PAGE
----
Gottlieb Hermsmeyer (11/2/1827-6/12/1909) enlisted in April, 1847 in Co. "I", 4th O.V.I. and fought at Vera Cruz and Pueblo.  After the war, he settled on a farm in Shelby County, and in 1882, he moved to New Bremen with his third wife, Henrietta Blumhorst, and lived on S. Walnut St. 

Ernst Herring (12/13/1817-3/5/1898) also enlisted in April, 1847 in Co. "I", 4th O.V.I. and fought in both the Mexican War and the "war of rebellion" (Civil War).  He served in Co. "M", 1st O.L.A. (Ohio Light Artillery).

Casper Metz (3/7/1818-5/15/1877) served as 2nd Lieutenant in Co. "C" in the Mexican War and in the Indian Wars for 7 years. He married his 2nd wife, Philippine/Philomena Paul, on 10/16/1849.

William Schaffer (3/14/1810-11/8/1870) also enlisted in 1847 and was a Private in Co. "E", 4th O.V.I.  He married Sophia Charlotte Doenges on 4/20/1853.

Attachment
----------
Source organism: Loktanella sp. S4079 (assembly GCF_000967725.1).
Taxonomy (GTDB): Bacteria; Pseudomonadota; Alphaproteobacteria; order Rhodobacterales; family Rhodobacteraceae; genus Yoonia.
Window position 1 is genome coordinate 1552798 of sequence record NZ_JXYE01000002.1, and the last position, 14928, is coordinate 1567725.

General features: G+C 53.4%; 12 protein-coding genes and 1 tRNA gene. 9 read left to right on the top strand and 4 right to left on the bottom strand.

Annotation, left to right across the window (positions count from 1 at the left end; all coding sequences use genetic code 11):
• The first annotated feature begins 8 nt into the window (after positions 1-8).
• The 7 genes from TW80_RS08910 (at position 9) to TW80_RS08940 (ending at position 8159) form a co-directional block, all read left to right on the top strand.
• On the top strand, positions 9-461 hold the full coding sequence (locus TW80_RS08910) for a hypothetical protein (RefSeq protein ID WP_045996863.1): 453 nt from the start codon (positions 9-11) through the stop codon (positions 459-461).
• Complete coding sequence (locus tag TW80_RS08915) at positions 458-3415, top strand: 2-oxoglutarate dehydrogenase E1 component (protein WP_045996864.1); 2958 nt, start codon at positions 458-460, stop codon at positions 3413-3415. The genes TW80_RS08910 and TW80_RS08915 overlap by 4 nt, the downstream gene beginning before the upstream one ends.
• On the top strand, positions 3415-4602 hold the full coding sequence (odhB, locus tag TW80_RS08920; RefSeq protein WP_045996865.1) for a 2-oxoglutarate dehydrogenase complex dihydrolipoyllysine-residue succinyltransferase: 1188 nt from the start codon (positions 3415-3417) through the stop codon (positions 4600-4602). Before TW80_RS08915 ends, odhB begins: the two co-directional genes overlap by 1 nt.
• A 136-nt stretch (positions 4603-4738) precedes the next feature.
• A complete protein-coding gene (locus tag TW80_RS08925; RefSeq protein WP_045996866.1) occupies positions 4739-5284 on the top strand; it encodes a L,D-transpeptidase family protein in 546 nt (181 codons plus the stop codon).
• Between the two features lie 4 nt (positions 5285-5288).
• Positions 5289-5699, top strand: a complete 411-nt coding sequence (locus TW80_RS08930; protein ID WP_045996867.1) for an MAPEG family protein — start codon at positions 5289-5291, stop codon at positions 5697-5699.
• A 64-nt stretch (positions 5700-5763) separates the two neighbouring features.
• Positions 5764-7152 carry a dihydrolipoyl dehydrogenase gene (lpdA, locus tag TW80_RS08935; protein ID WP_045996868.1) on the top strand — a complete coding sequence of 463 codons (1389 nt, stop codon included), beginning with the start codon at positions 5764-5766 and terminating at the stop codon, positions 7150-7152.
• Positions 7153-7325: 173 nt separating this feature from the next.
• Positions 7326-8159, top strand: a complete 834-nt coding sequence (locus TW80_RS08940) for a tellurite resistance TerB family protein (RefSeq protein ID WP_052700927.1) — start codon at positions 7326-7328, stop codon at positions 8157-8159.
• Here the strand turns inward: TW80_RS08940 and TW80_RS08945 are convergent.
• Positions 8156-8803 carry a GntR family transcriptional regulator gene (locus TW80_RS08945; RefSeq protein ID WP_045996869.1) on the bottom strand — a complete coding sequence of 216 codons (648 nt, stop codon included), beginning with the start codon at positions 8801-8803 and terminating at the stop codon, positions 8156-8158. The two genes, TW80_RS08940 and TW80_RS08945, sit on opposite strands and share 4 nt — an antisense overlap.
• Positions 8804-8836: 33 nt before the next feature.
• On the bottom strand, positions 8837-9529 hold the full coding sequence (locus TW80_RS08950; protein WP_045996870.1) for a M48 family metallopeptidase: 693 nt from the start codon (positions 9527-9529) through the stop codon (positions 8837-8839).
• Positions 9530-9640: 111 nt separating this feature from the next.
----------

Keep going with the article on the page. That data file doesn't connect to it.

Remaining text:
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SPANISH-AMERICAN WAR

3/4/1897 - Republican William McKinley is inaugurated as the 25th President of the U.S.

2/15/1898 - An unexplained explosion on the U.S. battleship Maine in the harbor of Havana, Cuba, kills 260 of the crew while they were asleep.

4/11/1898 - Blockading proclamation issued.  the First gun of the war was fired by the gunboat Nashville in capturing the prize Buena Ventura.

4/20/1898 - President McKinley is authorized by Congress to intervene in Cuba with the U.S. Army and Navy, and to call the state militias as necessary.  When the news reached the large cities, whistles blew and bells rang.

4/23/1898 - The President calls for 125,000 2-year volunteers.

4/25/1898 - The U.S. declares war on Spain, demanding independence of Cuba.

5/1/1898 - Admiral George Dewey destroyed the Spanish fleet in Manila Bay, Philippine Islands.

5/12/1898 - San Juan de Puerto Rico falls before the guns of Admiral Sampson. The fleet arrived in the Puerto Rican harbor with the message "Remember the Maine" and did not lose a single ship or man.

5/25/1898 - The President calls for 75,000 additional volunteers.

6/3/1898 - The Merrimac is sunk in Santiago Harbor.

6/10/1898 - 600 U.S. marines landed at Caimanera.